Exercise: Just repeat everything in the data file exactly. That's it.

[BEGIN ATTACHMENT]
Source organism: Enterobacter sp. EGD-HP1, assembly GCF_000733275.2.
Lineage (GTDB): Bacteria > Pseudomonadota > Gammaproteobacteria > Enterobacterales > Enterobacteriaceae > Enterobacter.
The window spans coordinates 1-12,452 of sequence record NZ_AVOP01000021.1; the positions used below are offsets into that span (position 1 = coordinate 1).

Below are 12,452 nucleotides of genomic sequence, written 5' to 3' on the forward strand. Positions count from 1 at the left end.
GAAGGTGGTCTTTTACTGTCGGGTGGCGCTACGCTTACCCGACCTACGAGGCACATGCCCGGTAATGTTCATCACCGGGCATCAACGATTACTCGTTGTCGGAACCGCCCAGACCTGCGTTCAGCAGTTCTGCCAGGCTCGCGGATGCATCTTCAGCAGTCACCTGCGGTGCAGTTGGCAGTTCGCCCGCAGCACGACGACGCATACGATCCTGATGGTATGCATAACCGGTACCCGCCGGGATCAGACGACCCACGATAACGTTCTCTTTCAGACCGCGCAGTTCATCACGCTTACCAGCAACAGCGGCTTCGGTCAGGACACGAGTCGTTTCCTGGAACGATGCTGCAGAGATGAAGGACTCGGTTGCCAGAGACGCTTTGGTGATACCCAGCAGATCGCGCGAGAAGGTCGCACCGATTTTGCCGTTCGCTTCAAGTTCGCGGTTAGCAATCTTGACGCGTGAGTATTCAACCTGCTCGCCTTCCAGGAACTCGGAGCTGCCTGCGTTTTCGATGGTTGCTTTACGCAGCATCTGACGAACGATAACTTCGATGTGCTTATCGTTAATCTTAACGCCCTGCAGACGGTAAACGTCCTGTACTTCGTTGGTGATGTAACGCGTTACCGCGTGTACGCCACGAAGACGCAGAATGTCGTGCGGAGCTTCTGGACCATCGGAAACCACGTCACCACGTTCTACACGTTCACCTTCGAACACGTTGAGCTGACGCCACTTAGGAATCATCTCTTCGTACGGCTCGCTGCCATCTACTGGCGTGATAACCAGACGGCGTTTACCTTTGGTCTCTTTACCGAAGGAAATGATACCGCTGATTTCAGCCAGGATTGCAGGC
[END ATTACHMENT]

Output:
Source organism: Enterobacter sp. EGD-HP1, assembly GCF_000733275.2.
Lineage (GTDB): Bacteria > Pseudomonadota > Gammaproteobacteria > Enterobacterales > Enterobacteriaceae > Enterobacter.
The window spans coordinates 1-12,452 of sequence record NZ_AVOP01000021.1; the positions used below are offsets into that span (position 1 = coordinate 1).

Below are 12,452 nucleotides of genomic sequence, written 5' to 3' on the forward strand. Positions count from 1 at the left end.
GAAGGTGGTCTTTTACTGTCGGGTGGCGCTACGCTTACCCGACCTACGAGGCACATGCCCGGTAATGTTCATCACCGGGCATCAACGATTACTCGTTGTCGGAACCGCCCAGACCTGCGTTCAGCAGTTCTGCCAGGCTCGCGGATGCATCTTCAGCAGTCACCTGCGGTGCAGTTGGCAGTTCGCCCGCAGCACGACGACGCATACGATCCTGATGGTATGCATAACCGGTACCCGCCGGGATCAGACGACCCACGATAACGTTCTCTTTCAGACCGCGCAGTTCATCACGCTTACCAGCAACAGCGGCTTCGGTCAGGACACGAGTCGTTTCCTGGAACGATGCTGCAGAGATGAAGGACTCGGTTGCCAGAGACGCTTTGGTGATACCCAGCAGATCGCGCGAGAAGGTCGCACCGATTTTGCCGTTCGCTTCAAGTTCGCGGTTAGCAATCTTGACGCGTGAGTATTCAACCTGCTCGCCTTCCAGGAACTCGGAGCTGCCTGCGTTTTCGATGGTTGCTTTACGCAGCATCTGACGAACGATAACTTCGATGTGCTTATCGTTAATCTTAACGCCCTGCAGACGGTAAACGTCCTGTACTTCGTTGGTGATGTAACGCGTTACCGCGTGTACGCCACGAAGACGCAGAATGTCGTGCGGAGCTTCTGGACCATCGGAAACCACGTCACCACGTTCTACACGTTCACCTTCGAACACGTTGAGCTGACGCCACTTAGGAATCATCTCTTCGTACGGCTCGCTGCCATCTACTGGCGTGATAACCAGACGGCGTTTACCTTTGGTCTCTTTACCGAAGGAAATGATACCGCTGATTTCAGCCAGGATTGCAGGC